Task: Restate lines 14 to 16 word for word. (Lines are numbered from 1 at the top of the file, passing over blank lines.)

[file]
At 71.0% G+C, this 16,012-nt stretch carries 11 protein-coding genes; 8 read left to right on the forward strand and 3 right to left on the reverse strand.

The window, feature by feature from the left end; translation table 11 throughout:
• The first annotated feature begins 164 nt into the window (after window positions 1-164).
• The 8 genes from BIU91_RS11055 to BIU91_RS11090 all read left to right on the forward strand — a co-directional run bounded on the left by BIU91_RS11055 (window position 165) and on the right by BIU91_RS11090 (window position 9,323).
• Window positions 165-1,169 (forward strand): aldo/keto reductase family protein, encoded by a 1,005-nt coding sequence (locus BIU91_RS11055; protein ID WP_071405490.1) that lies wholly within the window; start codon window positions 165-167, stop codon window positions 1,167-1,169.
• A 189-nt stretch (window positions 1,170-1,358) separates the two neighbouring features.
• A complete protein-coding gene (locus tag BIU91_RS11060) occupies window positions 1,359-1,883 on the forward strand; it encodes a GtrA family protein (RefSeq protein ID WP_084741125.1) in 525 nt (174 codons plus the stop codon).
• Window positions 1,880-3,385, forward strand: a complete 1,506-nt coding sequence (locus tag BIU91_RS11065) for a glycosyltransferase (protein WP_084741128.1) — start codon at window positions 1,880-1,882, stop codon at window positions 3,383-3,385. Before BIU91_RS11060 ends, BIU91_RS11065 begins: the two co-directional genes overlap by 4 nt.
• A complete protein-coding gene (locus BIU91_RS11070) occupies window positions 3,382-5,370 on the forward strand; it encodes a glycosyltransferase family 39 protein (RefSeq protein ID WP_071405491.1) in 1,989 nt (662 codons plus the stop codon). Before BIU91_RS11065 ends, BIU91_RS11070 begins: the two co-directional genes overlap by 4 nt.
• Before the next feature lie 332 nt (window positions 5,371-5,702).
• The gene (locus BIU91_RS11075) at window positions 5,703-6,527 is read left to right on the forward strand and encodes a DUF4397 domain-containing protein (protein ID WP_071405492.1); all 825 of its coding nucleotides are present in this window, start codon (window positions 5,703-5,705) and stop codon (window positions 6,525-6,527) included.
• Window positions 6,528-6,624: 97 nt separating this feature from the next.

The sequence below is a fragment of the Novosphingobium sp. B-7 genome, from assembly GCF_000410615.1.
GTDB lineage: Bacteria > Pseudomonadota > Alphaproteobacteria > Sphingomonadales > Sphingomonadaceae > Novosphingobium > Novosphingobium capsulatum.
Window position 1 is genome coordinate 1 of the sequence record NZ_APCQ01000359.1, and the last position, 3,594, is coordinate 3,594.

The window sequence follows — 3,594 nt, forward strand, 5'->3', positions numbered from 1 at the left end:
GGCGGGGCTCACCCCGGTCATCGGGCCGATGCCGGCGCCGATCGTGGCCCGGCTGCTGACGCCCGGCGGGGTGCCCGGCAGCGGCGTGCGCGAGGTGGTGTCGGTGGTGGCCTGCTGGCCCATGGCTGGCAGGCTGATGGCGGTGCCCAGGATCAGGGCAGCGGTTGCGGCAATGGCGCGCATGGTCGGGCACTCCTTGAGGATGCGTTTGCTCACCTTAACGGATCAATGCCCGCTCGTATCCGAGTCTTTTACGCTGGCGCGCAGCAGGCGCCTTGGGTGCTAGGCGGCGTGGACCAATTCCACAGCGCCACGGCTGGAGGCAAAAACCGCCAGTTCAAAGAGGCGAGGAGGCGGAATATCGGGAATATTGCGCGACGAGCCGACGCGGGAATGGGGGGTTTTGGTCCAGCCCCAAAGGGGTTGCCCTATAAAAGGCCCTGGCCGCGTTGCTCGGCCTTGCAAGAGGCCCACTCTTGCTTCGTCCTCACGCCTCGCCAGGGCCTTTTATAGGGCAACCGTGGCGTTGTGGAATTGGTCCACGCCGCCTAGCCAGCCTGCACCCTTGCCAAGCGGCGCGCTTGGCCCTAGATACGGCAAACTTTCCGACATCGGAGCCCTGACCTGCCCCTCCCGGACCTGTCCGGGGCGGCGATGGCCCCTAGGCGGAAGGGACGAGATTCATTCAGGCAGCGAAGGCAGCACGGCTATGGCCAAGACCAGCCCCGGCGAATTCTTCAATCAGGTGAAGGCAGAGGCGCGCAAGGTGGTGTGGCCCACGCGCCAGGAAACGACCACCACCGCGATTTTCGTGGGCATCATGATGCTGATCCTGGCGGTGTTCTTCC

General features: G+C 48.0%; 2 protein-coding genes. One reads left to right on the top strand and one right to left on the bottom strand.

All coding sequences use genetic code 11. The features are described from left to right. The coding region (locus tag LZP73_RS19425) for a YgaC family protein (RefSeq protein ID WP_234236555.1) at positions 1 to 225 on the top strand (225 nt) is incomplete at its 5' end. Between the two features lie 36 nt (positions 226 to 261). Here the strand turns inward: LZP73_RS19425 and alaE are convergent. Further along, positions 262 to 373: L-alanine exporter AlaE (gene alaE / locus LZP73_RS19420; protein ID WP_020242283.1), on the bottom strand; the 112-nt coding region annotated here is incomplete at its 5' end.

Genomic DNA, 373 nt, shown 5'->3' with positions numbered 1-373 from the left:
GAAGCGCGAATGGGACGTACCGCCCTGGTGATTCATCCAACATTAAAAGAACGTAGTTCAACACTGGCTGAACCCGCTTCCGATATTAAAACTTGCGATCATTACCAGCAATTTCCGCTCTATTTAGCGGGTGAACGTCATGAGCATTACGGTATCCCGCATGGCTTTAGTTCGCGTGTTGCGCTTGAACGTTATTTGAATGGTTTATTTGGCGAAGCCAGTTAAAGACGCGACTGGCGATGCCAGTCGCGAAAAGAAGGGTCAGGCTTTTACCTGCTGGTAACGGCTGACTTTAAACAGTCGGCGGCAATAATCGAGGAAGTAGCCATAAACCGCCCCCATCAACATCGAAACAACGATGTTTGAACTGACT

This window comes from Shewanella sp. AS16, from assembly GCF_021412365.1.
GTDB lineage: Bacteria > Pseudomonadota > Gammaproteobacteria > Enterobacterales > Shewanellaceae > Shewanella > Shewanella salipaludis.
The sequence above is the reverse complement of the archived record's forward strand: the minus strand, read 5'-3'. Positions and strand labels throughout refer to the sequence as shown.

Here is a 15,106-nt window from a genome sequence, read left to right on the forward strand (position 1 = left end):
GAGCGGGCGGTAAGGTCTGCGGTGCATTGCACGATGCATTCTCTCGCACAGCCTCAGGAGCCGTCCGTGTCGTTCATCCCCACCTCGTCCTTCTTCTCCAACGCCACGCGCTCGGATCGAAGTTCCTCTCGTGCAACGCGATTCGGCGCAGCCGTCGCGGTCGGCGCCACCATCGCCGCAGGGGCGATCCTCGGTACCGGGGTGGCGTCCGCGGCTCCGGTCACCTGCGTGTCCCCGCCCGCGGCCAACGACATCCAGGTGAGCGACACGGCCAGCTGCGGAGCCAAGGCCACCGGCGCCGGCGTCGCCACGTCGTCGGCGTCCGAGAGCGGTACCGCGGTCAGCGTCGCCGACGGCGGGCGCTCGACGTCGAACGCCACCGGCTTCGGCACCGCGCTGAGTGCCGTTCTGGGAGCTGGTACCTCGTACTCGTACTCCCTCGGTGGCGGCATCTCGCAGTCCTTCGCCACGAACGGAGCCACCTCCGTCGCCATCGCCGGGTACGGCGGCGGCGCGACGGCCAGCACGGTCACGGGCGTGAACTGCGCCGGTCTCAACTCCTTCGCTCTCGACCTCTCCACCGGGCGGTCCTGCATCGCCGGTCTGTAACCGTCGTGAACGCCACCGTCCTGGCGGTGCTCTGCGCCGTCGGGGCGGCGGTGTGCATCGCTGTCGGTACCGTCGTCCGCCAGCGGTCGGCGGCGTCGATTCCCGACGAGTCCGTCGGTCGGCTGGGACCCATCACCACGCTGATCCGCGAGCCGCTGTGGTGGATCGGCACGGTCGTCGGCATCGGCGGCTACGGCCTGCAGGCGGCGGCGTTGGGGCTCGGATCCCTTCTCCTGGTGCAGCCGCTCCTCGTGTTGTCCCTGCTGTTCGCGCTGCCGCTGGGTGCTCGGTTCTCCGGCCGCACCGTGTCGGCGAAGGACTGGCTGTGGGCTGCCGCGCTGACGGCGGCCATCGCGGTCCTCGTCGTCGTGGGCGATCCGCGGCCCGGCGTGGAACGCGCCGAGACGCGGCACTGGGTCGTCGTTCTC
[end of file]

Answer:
GTDB lineage: Bacteria > Pseudomonadota > Alphaproteobacteria > Sphingomonadales > Sphingomonadaceae > Novosphingobium > Novosphingobium capsulatum.
Window position 1 is genome coordinate 1 of the sequence record NZ_APCQ01000359.1, and the last position, 3,594, is coordinate 3,594.

The window sequence follows — 3,594 nt, forward strand, 5'->3', positions numbered from 1 at the left end: